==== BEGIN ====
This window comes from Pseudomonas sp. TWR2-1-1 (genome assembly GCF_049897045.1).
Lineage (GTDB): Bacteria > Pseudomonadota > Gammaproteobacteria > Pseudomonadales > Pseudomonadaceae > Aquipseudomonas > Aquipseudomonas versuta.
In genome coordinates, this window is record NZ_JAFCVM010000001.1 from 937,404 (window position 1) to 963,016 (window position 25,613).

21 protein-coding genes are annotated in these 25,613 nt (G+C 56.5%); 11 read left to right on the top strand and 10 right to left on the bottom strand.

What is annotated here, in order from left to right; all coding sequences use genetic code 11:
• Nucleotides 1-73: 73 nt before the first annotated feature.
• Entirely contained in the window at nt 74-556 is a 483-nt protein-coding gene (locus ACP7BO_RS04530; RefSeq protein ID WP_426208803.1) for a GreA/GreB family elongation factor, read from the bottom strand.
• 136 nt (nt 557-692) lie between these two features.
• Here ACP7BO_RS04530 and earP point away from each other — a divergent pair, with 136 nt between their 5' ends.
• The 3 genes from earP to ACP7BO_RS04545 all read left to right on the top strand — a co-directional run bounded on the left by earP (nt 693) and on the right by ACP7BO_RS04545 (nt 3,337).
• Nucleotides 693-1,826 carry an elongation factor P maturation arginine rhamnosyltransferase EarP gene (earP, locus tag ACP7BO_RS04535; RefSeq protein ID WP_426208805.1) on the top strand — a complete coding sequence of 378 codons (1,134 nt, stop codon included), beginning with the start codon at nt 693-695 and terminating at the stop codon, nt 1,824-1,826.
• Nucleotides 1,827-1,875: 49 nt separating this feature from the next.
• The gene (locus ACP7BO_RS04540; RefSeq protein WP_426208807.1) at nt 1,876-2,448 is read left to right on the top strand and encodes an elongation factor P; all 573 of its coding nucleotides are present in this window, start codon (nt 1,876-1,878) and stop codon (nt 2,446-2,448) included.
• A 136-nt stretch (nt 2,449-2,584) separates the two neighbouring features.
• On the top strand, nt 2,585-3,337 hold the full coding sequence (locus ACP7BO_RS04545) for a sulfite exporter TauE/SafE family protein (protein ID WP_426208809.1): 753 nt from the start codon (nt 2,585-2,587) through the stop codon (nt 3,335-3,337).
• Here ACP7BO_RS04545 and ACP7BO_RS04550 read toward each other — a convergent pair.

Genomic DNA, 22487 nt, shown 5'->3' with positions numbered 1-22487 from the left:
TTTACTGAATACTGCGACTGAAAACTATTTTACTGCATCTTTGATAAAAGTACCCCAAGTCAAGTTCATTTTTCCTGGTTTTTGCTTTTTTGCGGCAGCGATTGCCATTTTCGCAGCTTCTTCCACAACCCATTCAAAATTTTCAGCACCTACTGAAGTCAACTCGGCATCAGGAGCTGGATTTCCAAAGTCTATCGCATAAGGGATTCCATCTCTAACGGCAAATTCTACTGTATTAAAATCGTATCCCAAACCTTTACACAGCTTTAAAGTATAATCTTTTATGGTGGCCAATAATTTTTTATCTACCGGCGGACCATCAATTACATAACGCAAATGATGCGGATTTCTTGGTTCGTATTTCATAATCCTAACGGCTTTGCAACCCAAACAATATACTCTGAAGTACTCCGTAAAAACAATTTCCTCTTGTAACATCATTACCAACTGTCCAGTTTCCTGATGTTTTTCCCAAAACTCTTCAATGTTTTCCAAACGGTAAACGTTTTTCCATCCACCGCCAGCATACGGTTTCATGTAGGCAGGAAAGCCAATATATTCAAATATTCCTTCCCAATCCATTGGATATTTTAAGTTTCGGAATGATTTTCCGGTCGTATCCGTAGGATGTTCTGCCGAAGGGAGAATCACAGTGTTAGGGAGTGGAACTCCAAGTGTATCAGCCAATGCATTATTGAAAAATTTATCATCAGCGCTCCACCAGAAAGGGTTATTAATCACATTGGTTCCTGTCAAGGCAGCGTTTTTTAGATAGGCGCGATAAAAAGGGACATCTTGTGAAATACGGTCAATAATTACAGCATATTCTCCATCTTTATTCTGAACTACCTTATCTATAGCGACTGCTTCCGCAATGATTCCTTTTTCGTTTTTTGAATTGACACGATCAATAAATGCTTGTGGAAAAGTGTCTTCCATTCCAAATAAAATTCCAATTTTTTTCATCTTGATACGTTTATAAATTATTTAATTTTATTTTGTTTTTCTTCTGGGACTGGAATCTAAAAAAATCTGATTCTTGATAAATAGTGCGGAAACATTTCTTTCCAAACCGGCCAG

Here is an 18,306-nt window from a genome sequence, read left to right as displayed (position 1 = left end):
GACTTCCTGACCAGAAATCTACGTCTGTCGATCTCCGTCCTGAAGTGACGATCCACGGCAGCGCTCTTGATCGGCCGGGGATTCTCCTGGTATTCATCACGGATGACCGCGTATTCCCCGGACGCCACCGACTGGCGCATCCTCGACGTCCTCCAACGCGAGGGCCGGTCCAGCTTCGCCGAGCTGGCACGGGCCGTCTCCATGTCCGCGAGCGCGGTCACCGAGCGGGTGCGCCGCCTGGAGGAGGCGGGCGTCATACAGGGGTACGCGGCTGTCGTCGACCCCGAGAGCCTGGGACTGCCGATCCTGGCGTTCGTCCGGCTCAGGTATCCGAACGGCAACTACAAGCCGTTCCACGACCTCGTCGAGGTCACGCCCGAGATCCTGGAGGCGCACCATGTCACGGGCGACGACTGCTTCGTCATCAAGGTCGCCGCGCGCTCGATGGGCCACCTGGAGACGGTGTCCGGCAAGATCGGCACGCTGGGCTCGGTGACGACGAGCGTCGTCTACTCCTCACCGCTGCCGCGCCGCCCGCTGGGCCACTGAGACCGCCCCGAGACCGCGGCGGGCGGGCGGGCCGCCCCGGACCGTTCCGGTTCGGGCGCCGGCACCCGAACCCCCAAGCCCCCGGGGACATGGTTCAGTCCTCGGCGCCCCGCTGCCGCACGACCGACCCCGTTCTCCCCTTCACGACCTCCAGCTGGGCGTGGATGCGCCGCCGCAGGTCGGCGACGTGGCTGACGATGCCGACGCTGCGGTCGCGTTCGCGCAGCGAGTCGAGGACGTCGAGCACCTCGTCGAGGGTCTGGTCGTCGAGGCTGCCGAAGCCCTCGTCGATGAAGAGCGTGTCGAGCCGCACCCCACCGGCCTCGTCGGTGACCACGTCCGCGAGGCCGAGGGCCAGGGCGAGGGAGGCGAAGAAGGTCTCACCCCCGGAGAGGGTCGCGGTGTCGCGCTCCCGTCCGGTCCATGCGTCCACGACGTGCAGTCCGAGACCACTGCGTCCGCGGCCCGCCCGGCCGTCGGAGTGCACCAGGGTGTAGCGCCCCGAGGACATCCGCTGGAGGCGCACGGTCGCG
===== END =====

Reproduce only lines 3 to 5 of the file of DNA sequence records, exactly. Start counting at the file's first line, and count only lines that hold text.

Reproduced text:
In genome coordinates, this window is record NZ_JAFCVM010000001.1 from 937,404 (window position 1) to 963,016 (window position 25,613).

21 protein-coding genes are annotated in these 25,613 nt (G+C 56.5%); 11 read left to right on the top strand and 10 right to left on the bottom strand.

What is annotated here, in order from left to right; all coding sequences use genetic code 11: